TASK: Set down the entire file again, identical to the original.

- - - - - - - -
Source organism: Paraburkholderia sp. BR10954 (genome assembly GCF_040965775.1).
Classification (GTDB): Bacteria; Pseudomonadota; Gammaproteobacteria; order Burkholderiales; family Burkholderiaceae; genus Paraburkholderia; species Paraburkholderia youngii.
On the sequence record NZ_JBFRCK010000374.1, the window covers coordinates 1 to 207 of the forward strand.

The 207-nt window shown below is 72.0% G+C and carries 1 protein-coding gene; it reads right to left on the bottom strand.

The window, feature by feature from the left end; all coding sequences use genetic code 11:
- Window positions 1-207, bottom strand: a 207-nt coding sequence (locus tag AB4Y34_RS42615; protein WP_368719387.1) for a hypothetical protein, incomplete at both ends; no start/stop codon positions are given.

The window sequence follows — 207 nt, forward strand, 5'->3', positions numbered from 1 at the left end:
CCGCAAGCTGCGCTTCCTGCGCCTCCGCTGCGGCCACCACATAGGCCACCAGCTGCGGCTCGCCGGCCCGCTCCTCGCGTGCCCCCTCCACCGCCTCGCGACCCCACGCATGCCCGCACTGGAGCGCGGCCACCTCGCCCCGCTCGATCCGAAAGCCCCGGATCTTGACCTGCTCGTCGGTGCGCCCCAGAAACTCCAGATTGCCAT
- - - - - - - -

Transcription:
Source organism: Paraburkholderia sp. BR10954 (genome assembly GCF_040965775.1).
Classification (GTDB): Bacteria; Pseudomonadota; Gammaproteobacteria; order Burkholderiales; family Burkholderiaceae; genus Paraburkholderia; species Paraburkholderia youngii.
On the sequence record NZ_JBFRCK010000374.1, the window covers coordinates 1 to 207 of the forward strand.

The 207-nt window shown below is 72.0% G+C and carries 1 protein-coding gene; it reads right to left on the bottom strand.

The window, feature by feature from the left end; all coding sequences use genetic code 11:
- Window positions 1-207, bottom strand: a 207-nt coding sequence (locus tag AB4Y34_RS42615; protein WP_368719387.1) for a hypothetical protein, incomplete at both ends; no start/stop codon positions are given.

The window sequence follows — 207 nt, forward strand, 5'->3', positions numbered from 1 at the left end:
CCGCAAGCTGCGCTTCCTGCGCCTCCGCTGCGGCCACCACATAGGCCACCAGCTGCGGCTCGCCGGCCCGCTCCTCGCGTGCCCCCTCCACCGCCTCGCGACCCCACGCATGCCCGCACTGGAGCGCGGCCACCTCGCCCCGCTCGATCCGAAAGCCCCGGATCTTGACCTGCTCGTCGGTGCGCCCCAGAAACTCCAGATTGCCAT